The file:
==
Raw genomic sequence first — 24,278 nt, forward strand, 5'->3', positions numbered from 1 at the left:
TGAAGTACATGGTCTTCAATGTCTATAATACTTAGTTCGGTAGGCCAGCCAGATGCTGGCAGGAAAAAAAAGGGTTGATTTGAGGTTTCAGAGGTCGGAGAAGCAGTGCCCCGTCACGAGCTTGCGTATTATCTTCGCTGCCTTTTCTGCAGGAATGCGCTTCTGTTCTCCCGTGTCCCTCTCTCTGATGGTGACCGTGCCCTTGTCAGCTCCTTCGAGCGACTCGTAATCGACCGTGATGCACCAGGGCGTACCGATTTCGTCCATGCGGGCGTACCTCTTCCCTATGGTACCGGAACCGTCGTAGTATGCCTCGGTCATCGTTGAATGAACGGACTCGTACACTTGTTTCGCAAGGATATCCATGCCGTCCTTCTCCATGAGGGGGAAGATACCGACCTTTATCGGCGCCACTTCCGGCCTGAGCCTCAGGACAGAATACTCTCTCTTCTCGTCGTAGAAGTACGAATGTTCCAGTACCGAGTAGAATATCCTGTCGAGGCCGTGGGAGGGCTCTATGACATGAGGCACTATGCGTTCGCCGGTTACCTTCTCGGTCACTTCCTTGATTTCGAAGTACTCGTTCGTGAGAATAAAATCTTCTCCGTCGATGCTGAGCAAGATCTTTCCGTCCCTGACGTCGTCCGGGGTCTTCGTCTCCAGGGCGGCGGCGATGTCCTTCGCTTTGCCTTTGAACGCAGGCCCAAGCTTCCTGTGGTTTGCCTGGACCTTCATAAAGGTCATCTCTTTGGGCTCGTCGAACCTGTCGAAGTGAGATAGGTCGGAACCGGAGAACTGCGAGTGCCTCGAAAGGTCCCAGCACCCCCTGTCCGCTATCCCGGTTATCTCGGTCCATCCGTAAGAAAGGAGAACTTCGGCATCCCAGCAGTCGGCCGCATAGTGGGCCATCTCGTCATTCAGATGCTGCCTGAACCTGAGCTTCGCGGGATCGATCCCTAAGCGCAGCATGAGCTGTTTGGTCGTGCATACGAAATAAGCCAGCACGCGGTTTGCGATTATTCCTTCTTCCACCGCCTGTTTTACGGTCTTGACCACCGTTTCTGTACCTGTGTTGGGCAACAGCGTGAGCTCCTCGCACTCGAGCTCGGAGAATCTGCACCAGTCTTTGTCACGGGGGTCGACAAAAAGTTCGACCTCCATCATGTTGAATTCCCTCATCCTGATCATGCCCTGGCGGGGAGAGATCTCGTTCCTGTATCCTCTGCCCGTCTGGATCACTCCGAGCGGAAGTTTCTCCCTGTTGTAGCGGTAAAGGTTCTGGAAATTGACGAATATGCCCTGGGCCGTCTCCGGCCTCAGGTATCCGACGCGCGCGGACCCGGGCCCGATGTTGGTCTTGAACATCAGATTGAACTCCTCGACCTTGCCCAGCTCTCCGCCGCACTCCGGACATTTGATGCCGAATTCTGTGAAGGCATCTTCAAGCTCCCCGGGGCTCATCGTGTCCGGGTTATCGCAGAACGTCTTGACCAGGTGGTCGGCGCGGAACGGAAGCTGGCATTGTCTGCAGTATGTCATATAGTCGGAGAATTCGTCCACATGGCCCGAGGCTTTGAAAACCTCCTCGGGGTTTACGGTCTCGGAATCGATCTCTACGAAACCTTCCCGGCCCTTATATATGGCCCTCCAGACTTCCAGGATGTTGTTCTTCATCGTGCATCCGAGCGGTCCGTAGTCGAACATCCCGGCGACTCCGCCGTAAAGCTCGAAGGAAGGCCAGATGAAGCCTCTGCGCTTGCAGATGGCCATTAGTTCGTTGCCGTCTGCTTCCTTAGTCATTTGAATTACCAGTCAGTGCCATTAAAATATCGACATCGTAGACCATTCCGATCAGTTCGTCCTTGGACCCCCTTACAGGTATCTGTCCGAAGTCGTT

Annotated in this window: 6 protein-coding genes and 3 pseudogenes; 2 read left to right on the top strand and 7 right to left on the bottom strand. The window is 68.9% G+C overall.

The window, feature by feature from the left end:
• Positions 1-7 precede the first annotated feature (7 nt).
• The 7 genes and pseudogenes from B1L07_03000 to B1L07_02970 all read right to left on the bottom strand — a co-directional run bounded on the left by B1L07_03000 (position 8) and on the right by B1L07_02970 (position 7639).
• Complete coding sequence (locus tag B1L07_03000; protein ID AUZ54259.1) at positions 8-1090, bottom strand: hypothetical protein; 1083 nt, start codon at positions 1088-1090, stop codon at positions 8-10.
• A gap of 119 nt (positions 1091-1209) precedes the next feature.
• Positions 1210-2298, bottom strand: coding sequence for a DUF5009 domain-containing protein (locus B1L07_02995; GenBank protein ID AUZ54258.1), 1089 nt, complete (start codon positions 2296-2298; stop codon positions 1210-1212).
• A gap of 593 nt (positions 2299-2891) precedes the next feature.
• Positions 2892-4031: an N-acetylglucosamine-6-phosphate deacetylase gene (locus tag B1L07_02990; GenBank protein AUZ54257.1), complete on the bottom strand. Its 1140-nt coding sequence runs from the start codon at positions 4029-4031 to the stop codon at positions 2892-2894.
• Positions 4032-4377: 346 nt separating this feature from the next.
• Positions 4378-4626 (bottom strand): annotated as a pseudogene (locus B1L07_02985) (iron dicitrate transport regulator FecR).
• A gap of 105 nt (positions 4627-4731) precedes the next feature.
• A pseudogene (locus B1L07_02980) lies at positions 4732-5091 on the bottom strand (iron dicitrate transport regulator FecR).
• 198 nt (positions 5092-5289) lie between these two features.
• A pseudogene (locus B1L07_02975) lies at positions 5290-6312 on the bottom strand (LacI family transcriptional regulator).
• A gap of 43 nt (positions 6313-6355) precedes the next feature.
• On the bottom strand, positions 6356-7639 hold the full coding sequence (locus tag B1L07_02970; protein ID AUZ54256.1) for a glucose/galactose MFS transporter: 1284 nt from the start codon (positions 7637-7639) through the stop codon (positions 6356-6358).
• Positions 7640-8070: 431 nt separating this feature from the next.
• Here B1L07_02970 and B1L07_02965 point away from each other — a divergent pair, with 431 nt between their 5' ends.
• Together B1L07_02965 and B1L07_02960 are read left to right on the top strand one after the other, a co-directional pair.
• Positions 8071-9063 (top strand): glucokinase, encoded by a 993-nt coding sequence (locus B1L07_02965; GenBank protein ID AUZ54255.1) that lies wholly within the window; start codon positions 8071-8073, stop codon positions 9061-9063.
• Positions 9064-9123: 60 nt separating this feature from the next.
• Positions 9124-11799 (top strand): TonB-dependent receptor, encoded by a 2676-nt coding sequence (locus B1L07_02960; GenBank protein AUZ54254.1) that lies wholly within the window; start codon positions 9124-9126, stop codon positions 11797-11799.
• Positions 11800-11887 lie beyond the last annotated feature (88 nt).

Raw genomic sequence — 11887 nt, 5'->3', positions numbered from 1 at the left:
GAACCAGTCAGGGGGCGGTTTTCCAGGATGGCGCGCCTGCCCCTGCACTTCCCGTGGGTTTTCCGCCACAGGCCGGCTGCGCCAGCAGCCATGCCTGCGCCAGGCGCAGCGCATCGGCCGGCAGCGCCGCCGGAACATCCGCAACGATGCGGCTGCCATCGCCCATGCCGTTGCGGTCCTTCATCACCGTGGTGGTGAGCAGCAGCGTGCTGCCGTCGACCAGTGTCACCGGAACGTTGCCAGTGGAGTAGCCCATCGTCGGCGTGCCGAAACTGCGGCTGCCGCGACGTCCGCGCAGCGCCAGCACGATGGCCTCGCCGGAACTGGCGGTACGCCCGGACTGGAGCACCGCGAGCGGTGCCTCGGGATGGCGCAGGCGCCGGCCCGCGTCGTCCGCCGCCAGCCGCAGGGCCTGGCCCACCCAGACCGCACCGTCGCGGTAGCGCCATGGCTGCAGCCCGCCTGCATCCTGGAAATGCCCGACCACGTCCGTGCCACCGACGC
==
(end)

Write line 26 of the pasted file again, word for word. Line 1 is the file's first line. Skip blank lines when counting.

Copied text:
• Positions 11800-11887 lie beyond the last annotated feature (88 nt).